Porter's first volume of stories, Flowering Judas (1930), impressed critics, although it did not sell very well. It won a Guggenheim fellowship (an award with a cash prize intended to be used for study or research) that allowed her to study abroad, and after a brief stay in Mexico she sailed in 1932 to Bremerhaven, Germany (which provided the setting for her only novel, Ship of Fools ). A second volume of stories, Hacienda (1934), and a short novel, Noon Wine (1937), followed her marriage in 1933 to Eugene Pressly, a member of the U.S. Foreign Service in Paris, France. After divorcing Pressly, she married Albert Russell Erskine Jr., whom she divorced in 1942.
Pale Horse, Pale Rider (1942) consists of three short novels, including Noon Wine. The title work is a bitter, tragic tale of a young woman's love for a soldier who dies of influenza (the flu). The title story of The Leaning Tower and Other Stories (1944), set in Berlin, Germany, deals with the menace of Nazism (a German political movement that scorned democracy and attempted to wipe out other races of people, such as the Jews, who were considered inferior to the Germans). The Days Before (1952) is a collection of essays. Ship of Fools (1962) was a best seller but drew mixed reviews. Based on Sebastian Brant's (c. 1458–1521) fifteenth-century novel Das Narrenschiff, it examines the lives of an international group of voyagers, whose human folly alters their personal lives and blinds them to the growth of Nazism.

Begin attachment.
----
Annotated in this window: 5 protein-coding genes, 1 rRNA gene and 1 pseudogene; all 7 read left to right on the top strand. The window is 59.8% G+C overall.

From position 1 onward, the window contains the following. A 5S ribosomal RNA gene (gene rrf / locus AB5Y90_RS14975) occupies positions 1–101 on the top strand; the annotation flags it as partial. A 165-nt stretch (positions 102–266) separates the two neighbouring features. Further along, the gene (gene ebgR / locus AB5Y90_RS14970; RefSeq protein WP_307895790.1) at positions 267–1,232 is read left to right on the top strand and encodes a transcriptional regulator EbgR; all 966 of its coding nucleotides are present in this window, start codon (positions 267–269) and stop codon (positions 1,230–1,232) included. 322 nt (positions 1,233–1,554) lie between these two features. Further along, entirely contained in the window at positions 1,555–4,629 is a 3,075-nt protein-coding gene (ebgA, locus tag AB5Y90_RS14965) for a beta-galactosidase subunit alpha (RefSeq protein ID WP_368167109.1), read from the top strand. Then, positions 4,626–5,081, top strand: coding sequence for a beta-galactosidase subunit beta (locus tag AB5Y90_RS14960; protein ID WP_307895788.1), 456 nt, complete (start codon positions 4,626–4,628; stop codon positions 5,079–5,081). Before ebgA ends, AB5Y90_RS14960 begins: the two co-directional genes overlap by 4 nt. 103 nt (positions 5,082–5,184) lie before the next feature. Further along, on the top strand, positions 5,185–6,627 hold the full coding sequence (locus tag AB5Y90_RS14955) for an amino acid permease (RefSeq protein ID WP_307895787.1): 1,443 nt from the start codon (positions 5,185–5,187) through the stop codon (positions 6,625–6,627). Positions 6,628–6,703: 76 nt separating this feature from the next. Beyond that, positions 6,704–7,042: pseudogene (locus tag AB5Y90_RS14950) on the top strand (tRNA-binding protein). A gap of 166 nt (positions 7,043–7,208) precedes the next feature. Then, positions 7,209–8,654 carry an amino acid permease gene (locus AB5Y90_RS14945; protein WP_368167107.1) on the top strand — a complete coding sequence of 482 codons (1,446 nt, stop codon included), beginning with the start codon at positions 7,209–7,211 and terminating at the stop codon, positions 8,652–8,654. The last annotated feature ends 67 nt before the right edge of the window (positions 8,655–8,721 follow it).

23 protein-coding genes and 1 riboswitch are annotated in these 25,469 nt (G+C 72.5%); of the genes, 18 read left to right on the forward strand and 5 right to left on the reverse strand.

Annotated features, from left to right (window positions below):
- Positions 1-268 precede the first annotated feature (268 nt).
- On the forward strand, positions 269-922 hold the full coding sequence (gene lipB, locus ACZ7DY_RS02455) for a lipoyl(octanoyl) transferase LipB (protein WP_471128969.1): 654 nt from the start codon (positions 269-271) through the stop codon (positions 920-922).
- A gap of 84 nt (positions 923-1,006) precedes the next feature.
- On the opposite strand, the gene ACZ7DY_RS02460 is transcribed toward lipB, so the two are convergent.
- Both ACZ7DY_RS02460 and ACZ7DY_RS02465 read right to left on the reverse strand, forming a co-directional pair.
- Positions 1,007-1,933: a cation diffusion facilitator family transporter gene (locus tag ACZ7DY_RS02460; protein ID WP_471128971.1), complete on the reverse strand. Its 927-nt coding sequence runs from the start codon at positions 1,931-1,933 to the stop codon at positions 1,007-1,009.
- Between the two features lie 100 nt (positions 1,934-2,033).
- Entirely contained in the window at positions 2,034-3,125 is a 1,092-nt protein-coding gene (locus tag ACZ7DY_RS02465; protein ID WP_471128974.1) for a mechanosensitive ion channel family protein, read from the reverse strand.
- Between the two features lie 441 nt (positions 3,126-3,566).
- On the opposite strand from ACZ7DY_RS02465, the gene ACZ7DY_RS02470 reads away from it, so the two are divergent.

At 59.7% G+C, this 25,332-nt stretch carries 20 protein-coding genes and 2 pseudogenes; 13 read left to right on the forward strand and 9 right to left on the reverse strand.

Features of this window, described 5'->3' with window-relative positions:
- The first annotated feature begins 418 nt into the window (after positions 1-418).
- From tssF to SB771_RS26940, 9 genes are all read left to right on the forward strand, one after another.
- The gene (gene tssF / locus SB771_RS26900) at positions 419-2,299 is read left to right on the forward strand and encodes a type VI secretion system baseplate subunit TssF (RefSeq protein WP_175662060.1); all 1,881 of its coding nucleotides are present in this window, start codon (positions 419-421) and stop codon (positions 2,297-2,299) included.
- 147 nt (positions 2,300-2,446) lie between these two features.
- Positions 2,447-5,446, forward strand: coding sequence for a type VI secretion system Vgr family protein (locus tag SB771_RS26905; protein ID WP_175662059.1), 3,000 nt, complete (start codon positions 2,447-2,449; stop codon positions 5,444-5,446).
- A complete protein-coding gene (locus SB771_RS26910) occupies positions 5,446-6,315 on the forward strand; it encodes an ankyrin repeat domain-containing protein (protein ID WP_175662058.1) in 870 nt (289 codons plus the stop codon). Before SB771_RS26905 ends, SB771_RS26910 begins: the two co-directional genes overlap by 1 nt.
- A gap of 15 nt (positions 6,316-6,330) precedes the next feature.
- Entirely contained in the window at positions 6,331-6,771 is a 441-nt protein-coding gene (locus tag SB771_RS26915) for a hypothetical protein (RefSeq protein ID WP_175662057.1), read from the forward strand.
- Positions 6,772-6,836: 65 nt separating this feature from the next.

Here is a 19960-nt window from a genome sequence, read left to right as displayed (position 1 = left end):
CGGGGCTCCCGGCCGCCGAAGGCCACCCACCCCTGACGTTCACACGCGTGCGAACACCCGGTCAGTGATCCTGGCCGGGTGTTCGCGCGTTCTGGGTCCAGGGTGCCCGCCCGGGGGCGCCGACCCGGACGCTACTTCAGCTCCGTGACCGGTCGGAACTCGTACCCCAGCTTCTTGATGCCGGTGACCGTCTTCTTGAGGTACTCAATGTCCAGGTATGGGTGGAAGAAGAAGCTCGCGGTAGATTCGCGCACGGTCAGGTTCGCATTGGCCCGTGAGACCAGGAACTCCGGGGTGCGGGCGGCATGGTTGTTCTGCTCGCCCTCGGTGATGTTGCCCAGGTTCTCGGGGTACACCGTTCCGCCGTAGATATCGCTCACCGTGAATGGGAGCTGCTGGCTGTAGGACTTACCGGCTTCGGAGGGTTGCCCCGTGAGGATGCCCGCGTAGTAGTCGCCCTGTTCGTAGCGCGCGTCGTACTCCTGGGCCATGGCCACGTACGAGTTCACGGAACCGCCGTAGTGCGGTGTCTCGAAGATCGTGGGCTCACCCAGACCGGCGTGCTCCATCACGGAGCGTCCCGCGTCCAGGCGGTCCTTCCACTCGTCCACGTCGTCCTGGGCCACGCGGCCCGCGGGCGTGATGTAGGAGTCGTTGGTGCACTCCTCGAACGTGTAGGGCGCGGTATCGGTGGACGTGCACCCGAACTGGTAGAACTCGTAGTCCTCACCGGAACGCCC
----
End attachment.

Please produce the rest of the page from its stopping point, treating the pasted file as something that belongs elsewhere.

Porter was for many years more popular everywhere else in the country but her home state of Texas, where stories of cowboys and the old west were more popular than anything else. Her unhappiness with the social injustice and lack of rights for women in the state was one of the factors that led her to leave, and she often addressed these issues in her writings. Still, Porter came to be considered the best author who ever hailed from Texas. She won a Texas Institute of Letters fiction award for Ship of Fools and a Pulitzer Prize for her Collected Stories in 1966.